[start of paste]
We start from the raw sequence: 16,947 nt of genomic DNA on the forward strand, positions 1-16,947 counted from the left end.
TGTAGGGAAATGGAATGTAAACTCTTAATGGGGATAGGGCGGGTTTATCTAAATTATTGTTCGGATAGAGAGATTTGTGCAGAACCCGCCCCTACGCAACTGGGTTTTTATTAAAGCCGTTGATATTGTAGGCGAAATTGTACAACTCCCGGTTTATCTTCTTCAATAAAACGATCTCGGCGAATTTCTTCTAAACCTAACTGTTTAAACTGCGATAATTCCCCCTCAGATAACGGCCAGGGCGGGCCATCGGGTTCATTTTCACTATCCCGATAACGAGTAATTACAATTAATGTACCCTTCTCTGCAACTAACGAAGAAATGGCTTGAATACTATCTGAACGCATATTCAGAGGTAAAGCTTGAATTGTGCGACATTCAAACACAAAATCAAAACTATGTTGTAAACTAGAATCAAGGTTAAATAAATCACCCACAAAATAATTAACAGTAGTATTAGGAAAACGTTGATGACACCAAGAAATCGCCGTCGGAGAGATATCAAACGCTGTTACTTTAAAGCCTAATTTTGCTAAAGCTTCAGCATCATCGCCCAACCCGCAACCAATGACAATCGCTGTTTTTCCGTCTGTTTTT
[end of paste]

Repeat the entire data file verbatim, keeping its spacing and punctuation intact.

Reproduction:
We start from the raw sequence: 16,947 nt of genomic DNA on the forward strand, positions 1-16,947 counted from the left end.
TGTAGGGAAATGGAATGTAAACTCTTAATGGGGATAGGGCGGGTTTATCTAAATTATTGTTCGGATAGAGAGATTTGTGCAGAACCCGCCCCTACGCAACTGGGTTTTTATTAAAGCCGTTGATATTGTAGGCGAAATTGTACAACTCCCGGTTTATCTTCTTCAATAAAACGATCTCGGCGAATTTCTTCTAAACCTAACTGTTTAAACTGCGATAATTCCCCCTCAGATAACGGCCAGGGCGGGCCATCGGGTTCATTTTCACTATCCCGATAACGAGTAATTACAATTAATGTACCCTTCTCTGCAACTAACGAAGAAATGGCTTGAATACTATCTGAACGCATATTCAGAGGTAAAGCTTGAATTGTGCGACATTCAAACACAAAATCAAAACTATGTTGTAAACTAGAATCAAGGTTAAATAAATCACCCACAAAATAATTAACAGTAGTATTAGGAAAACGTTGATGACACCAAGAAATCGCCGTCGGAGAGATATCAAACGCTGTTACTTTAAAGCCTAATTTTGCTAAAGCTTCAGCATCATCGCCCAACCCGCAACCAATGACAATCGCTGTTTTTCCGTCTGTTTTT